noun, plural vol·leys.

verb (used with object), vol·leyed, vol·ley·ing.

verb (used without object), vol·leyed, vol·ley·ing.

Origin of volley

1565–75; < Middle French volee flight, noun use of feminine past participle of voler to fly < Latin volāre
Related formsvol·ley·er, noun
Dictionary.com Unabridged Based on the Random House Unabridged Dictionary, © Random House, Inc. 2019

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Contemporary Examples of volley

Historical Examples of volley

British Dictionary definitions for volley



the simultaneous discharge of several weapons, esp firearms
the projectiles or missiles so discharged
a burst of oaths, protests, etc, occurring simultaneously or in rapid succession
sport a stroke, shot, or kick at a moving ball before it hits the groundCompare half volley
cricket the flight of such a ball or the ball itself
the simultaneous explosion of several blastings of rock


to discharge (weapons, etc) in or as if in a volley or (of weapons, etc) to be discharged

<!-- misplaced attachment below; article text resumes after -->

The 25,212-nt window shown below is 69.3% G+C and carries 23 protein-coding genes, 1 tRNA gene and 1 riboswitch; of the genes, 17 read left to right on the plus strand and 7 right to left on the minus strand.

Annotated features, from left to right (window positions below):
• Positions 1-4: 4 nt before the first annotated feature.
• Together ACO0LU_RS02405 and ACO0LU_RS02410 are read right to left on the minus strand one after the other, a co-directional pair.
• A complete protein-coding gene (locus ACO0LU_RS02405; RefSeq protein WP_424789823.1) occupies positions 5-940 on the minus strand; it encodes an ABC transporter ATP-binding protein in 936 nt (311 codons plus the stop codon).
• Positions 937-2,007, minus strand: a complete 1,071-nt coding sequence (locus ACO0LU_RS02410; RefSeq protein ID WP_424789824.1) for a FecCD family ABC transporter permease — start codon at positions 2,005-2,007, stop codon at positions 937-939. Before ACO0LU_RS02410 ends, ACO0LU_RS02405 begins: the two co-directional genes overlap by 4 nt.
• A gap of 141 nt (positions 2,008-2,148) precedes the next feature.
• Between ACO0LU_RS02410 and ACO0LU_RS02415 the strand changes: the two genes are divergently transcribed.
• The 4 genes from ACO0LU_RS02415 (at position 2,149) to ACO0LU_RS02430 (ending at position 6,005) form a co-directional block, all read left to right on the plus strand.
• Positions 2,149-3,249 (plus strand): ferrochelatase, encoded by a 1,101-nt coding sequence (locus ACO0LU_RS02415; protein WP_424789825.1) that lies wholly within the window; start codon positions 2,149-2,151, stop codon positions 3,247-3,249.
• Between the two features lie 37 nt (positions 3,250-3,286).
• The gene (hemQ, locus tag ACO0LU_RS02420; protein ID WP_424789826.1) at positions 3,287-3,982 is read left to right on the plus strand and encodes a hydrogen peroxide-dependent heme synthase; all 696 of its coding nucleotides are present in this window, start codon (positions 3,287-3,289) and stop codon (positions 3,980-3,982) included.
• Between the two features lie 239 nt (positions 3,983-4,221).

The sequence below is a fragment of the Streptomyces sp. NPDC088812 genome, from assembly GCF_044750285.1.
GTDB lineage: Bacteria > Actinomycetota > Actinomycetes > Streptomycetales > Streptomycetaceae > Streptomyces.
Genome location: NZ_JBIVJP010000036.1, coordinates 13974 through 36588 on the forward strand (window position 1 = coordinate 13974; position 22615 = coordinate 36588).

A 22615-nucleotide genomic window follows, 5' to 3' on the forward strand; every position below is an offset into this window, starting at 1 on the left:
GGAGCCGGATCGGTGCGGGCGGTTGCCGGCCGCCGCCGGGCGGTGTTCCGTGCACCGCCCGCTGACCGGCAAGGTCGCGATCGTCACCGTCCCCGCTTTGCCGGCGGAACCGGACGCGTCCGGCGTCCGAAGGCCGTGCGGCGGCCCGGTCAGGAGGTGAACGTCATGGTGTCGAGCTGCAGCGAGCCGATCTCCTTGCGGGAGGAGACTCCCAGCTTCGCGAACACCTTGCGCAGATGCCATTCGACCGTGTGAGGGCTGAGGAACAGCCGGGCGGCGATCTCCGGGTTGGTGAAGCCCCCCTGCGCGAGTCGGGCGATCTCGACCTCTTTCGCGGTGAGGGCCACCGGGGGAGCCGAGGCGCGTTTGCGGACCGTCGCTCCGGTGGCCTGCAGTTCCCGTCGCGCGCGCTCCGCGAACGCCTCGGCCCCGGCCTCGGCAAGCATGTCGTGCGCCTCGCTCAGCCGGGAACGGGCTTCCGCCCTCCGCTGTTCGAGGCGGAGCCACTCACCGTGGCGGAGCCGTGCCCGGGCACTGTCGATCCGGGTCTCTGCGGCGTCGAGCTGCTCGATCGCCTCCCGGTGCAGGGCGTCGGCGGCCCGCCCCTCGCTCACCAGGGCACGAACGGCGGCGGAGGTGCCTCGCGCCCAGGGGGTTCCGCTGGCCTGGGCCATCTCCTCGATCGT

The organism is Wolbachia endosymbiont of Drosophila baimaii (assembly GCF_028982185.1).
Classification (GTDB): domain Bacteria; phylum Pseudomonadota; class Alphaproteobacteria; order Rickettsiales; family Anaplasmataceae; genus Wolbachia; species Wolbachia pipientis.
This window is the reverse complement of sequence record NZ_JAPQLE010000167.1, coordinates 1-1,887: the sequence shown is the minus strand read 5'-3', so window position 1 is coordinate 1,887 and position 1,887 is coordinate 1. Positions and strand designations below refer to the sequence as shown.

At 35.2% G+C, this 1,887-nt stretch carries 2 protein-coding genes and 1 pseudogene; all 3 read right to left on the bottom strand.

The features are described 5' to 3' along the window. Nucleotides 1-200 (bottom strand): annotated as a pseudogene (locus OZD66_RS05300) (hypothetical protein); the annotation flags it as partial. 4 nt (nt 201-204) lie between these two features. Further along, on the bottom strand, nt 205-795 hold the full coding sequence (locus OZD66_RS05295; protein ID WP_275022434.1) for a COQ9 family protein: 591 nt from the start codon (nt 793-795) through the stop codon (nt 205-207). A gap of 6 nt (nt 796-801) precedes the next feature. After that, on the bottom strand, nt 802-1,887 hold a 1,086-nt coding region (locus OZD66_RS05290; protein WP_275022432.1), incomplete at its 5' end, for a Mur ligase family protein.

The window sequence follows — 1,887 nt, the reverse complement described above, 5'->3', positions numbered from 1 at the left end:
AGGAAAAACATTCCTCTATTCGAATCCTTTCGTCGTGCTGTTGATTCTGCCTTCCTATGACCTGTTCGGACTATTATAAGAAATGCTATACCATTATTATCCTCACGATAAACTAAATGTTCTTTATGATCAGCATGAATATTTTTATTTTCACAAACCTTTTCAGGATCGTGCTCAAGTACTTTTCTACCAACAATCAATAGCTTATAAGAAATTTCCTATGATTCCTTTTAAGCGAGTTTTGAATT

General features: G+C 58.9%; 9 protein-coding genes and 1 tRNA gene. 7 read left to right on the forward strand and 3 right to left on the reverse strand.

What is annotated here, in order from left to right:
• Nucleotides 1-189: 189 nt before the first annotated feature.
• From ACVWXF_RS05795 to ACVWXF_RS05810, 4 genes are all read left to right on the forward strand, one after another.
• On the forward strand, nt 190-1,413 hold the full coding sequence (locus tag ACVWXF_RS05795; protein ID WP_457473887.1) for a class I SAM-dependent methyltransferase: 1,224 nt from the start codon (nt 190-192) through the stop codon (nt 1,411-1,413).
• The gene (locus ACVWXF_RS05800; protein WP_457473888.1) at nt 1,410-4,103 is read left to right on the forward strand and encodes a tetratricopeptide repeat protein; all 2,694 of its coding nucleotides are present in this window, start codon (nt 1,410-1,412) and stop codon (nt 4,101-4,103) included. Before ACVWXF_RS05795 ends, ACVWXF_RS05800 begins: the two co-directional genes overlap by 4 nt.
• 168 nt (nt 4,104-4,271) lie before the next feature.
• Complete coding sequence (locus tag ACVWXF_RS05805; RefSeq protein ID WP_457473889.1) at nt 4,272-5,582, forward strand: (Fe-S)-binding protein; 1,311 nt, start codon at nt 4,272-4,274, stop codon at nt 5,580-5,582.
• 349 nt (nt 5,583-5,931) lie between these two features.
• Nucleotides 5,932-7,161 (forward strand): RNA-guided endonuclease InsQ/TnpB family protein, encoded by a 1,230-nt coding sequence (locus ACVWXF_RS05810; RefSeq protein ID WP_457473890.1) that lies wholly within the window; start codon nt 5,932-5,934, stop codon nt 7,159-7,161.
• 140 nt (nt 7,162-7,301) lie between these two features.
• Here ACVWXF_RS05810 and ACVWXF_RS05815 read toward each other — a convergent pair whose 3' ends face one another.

(tr) to utter vehemently or sound loudly and continuously
(tr) sport to strike or kick (a moving ball) before it hits the ground
(intr) to issue or move rapidly or indiscriminately
Derived Formsvolleyer, noun

Word Origin for volley

C16: from French volée a flight, from voler to fly, from Latin volāre
Collins English Dictionary - Complete & Unabridged 2012 Digital Edition © William Collins Sons & Co. Ltd. 1979, 1986 © HarperCollins Publishers 1998, 2000, 2003, 2005, 2006, 2007, 2009, 2012

Word Origin and History for volley

1570s, "discharge of a number of guns at once," from Middle French volee "flight" (12c.), from Vulgar Latin *volta, fem. noun from Latin volatum, past participle of volare "to fly" (see volant). Sporting sense (originally in tennis) is from 1819 (v.), 1862 (n.), from notion of hitting the ball in flight.

Online Etymology Dictionary, © 2010 Douglas Harper

volley in Medicine




The bursting forth of many things together, such as a synchronous group of impulses induced simultaneously by artificial stimulation of either nerve fibers or muscle fibers.
The American Heritage® Stedman's Medical Dictionary Copyright © 2002, 2001, 1995 by Houghton Mifflin Company. Published by Houghton Mifflin Company.